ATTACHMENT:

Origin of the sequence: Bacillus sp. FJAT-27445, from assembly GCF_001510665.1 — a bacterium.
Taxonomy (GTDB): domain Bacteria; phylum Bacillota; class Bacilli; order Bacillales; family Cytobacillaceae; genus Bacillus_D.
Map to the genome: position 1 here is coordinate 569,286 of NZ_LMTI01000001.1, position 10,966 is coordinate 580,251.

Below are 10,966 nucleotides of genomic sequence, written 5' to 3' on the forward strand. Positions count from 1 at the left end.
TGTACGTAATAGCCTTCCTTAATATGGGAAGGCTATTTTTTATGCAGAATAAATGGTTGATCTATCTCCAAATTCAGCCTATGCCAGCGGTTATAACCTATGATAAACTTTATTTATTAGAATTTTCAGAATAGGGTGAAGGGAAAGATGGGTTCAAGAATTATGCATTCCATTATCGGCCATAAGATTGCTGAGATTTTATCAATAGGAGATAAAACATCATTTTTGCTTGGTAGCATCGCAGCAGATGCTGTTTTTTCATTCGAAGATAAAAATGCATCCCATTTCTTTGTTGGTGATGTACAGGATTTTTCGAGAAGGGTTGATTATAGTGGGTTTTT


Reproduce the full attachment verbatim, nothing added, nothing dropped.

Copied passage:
Origin of the sequence: Bacillus sp. FJAT-27445, from assembly GCF_001510665.1 — a bacterium.
Taxonomy (GTDB): domain Bacteria; phylum Bacillota; class Bacilli; order Bacillales; family Cytobacillaceae; genus Bacillus_D.
Map to the genome: position 1 here is coordinate 569,286 of NZ_LMTI01000001.1, position 10,966 is coordinate 580,251.

Below are 10,966 nucleotides of genomic sequence, written 5' to 3' on the forward strand. Positions count from 1 at the left end.
TGTACGTAATAGCCTTCCTTAATATGGGAAGGCTATTTTTTATGCAGAATAAATGGTTGATCTATCTCCAAATTCAGCCTATGCCAGCGGTTATAACCTATGATAAACTTTATTTATTAGAATTTTCAGAATAGGGTGAAGGGAAAGATGGGTTCAAGAATTATGCATTCCATTATCGGCCATAAGATTGCTGAGATTTTATCAATAGGAGATAAAACATCATTTTTGCTTGGTAGCATCGCAGCAGATGCTGTTTTTTCATTCGAAGATAAAAATGCATCCCATTTCTTTGTTGGTGATGTACAGGATTTTTCGAGAAGGGTTGATTATAGTGGGTTTTT